I’m sorry your boyfriend is in the Marines in Iraq. I wish he was home with you. Or fighting a more “popular” war (if any war could be popular), one that had the support of all the American people.

    But the sad truth is, going to Iraq without a solid plan has cost 3,000 American lives, hundreds of thousands of Iraqi lives, and the respect of most of the world.

    Your boyfriend is not fighting for my freedom — or yours. He’s fighting for the freedom of the Iraqi people. And here’s some info from a poll taken back in November (

    “Past surveys have hinted at this result, but a new poll in Iraq makes it more stark than ever: the Iraqi people want the U.S. to exit their country. And most Iraqis now approve of attacks on U.S. forces, even though 94% express disapproval of al-Qaeda.

    “At one time, this was primarily a call by the Sunni minority, but now the Shiites have also come around to this view. The survey by much-respected World Public Opinion (WPO), taken in September, found that 74% of Shiites and 91% of Sunnis in Iraq want us to leave within a year. The number of Shiites making this call in Baghdad, where the U.S. may send more troops to bring order, is even higher (80%). In contrast, earlier this year, 57% of this same group backed an “open-ended” U.S. stay.”

    Hello? Are you reading this? Your boyfriend is fighting for the “freedom” of people in a country where “most people now approve of attacks on U.S. Forces.” Is that truly where you want him to be? Is that something he needs to be proud of?

    I’m not a disgrace to my country. I know how to THINK. It’s the close-minded people who blindly follow an idiot who should be ashamed of themselves. Those are the people following the pied piper of Washington further and further into a situation we’ll never get out of.

    Please do continue surfing the net, searching for the people like me who are against the War. You’ll certainly find many of them! Maybe if you READ some of the blog posts you comment about, you’ll see the situation more clearly. Or maybe you’ll just keep posting comments like the one you posted here, so more people can see what a fool YOU are.

    And, for the record, I DO support the U.S. Military. I just don’t support what they’ve been sent to do in the Middle East. I want them home, protecting OUR borders, keeping US safe, and living long enough to see their children grow up.

  3. Actually you CAN buy stickers with all sorts of other sentiments from places like Northern Sun and Syracuse Cultural Workers. My friend naively assumed the troops somehow got money from there stupid yellow ribbon things. And that they were somehow meaningful. So I sent off for bumper stickers to those places that say “Support Our Troops, Bring them Home” and Peacemonger” and “I am already against the next war” and there are even a number of specifically anti-Bush ones. You can get a magnetic back for each of your bumper stickers so you can change the sentiments expressed on your car as whim dictates.

  4. Well, when I originally wrote the post back in January 2005, my thoughts on the war — Bring them Home — were not very popular. The first comment above gives an example of the popular U.S. mindset at the time. (Why think when you can have a president think for you?) The stickers were tough to find, although I did find a yellow ribbon magnet that said to bring them home.

    Northern Sun is an EXCELLENT source of stickers to make a statement, whether it’s about politics, religion, feminism, or any other issue. My airport golf cart is almost covered with stickers from Northern Sun that clearly state my views.

    Looks like I need to browse through their catalog again. Might have some new slogans to share. Thanks for writing!

  5. FYI – Re Yellow Ribbons (from Wikpedia)

    “She Wore a Yellow Ribbon”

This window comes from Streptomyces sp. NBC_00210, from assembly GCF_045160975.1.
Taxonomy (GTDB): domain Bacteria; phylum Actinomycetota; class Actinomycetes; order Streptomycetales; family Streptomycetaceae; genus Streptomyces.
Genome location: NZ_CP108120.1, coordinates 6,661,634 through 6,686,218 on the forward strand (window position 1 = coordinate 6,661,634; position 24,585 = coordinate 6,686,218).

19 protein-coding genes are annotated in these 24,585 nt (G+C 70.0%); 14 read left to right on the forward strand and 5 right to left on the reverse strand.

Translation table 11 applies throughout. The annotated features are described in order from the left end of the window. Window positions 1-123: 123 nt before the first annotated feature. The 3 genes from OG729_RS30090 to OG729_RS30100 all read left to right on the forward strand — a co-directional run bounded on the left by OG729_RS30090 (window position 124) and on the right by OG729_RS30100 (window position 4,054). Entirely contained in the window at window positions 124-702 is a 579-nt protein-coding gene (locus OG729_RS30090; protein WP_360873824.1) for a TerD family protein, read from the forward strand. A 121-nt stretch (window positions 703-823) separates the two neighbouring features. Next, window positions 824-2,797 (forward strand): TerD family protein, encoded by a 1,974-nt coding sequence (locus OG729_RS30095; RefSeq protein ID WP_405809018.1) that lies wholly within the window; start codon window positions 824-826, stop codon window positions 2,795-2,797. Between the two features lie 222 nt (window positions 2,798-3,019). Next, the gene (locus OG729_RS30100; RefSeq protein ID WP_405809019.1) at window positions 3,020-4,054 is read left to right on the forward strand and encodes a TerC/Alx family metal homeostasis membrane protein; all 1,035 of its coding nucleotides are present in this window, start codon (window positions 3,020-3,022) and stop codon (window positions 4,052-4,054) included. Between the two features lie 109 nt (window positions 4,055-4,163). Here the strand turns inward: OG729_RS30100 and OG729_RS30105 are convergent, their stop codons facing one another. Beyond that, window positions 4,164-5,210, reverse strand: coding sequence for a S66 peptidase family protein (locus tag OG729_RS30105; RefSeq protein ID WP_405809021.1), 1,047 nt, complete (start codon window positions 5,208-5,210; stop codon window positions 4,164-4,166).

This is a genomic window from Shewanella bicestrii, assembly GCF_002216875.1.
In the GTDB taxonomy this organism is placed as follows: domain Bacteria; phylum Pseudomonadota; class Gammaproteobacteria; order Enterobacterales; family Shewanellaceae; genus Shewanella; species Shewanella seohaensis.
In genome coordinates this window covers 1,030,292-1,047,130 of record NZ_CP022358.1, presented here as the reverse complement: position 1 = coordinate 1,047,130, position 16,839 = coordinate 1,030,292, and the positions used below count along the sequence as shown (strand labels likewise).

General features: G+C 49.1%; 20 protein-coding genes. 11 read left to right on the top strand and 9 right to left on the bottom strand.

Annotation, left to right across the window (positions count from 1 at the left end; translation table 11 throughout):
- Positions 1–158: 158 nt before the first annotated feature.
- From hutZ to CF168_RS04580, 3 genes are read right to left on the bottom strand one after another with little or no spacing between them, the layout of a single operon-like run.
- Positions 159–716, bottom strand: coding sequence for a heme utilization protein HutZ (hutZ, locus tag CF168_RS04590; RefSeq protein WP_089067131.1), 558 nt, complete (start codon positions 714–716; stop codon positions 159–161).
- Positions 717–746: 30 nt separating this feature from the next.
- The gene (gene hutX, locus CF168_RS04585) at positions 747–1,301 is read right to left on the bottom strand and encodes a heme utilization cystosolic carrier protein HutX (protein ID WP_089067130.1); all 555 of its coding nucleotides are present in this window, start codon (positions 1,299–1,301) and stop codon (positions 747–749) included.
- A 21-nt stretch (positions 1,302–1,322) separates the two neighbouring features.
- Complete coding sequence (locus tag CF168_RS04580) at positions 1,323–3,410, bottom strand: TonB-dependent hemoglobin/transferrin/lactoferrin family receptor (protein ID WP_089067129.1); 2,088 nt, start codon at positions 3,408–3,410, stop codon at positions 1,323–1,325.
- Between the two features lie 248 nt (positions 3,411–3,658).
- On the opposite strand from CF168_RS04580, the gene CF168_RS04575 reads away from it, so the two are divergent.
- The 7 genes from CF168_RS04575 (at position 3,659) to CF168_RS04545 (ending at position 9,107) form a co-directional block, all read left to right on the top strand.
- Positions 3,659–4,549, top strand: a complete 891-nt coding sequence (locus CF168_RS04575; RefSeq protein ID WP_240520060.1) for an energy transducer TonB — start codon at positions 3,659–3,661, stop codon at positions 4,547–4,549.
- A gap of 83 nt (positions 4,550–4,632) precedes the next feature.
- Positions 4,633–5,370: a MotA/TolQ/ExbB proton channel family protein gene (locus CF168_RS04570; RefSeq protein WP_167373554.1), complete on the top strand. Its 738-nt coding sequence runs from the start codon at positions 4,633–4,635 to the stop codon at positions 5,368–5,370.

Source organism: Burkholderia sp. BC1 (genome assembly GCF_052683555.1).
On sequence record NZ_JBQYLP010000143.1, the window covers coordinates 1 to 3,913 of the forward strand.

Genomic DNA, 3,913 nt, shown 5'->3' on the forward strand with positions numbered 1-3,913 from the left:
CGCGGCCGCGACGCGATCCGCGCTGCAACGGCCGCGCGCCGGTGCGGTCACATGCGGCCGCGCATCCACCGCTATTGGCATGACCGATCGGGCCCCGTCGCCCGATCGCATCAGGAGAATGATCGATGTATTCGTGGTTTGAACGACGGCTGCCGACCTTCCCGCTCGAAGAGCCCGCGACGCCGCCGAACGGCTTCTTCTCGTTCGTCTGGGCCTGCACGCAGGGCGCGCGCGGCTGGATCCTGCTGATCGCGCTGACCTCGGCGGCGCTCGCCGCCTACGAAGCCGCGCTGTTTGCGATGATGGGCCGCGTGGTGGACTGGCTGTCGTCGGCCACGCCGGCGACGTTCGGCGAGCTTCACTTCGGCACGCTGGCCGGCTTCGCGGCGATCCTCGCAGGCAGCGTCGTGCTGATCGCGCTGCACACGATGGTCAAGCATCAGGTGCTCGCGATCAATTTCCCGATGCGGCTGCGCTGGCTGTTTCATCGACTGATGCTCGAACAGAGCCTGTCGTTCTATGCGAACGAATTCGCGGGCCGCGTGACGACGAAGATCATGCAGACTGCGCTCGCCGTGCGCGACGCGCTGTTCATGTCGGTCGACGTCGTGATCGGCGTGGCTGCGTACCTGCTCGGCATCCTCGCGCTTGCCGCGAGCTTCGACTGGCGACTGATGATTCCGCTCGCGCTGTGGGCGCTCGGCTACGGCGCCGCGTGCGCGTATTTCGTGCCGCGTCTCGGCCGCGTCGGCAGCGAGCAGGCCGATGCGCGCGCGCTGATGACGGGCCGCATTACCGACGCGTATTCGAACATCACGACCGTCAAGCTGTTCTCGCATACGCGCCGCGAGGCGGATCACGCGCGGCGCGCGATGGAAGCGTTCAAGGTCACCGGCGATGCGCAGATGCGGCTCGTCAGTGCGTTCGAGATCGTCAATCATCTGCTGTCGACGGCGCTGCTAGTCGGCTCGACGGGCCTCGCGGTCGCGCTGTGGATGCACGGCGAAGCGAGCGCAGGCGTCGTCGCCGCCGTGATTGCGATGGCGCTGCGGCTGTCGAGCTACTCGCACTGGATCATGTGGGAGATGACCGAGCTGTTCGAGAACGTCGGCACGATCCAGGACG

Yellow is the official color of the Cavalry branch of the U.S. Army, used in insignia, etc., and originally exemplified in the yellow neckerchiefs worn in the 19th Century by cavalry soldiers.

    In the United States military, the symbol of the yellow ribbon is used in a popular marching song. The first version copyrighted was the 1917 version by George A. Norton, which he titled ‘Round Her Neck She Wears a Yeller Ribbon (For Her Lover Who Is Fur, Fur Away). While he tells in the song about the love between Susie Simpkins and her soldier lover Silas Hubbard, his chorus goes:

    ‘Round her neck she wears a yeller ribbon,

    She wears it in winter and the summer so they say,

    If you ask her “Why the decoration?”

    She’ll say “It’s fur my lover who is fur, fur away.

    The lyrics were altered and the song was titled She Wore a Yellow Ribbon by Russ Morgan for the 1949 movie of the same name. This was performed by several popular musicians of the 1940s, including Mitch Miller and The Andrews Sisters

  6. LOL….Tie a yeller ribbon round that ol’ jail cell. This is just another case of manipulating something to change its meaning. Some dumb skank has a fetish for criminals and it somehow turns into an accepted symbol of support for an Iraqi holocaust.

  7. Hi Folks ~ Just to clarify the whole “Yellow Ribbon” confusion. The earliest that the yellow ribbon came into play was with the Buffalo Soldiers of the U.S. Cavalry. The Soldiers wore the yellow kerchiefs around their necks while the Officers wore them in their hats. These occasionally were left with the female left behind who would wear or display it until her soldier returned home safely. Even prior to this, the “Around her neck she wore a yellow ribbon” song which has been floating around for 400 years in different variations, was about a man who was going away and tied a yellow ribbon around his lady’s neck so other men would know she was taken and should stay away from her”. Moving fast forward, but still not yet to Tony Orlando, during WWII there is an Army cadence “She wore a yellow ribbon” who wore a yellow ribbon till her soldier came home. Then…as the war was winding down in 1973, Tony Orlando used it in his song about coming home, from the war, and wondering if he was still wanted. Tony Orlando, may have borrowed his idea for the song from a true story of a prisoner being released. The prisoner’s family has no funds to come and see him or contact him as he was incarcerated. As he was being released, he wrote home and asked that a WHITE ribbon be put on the tree if he was wanted. Upon his arrival, the tree was covered in WHITE ribbons. Hope this help out with all the confusion. God Bless America!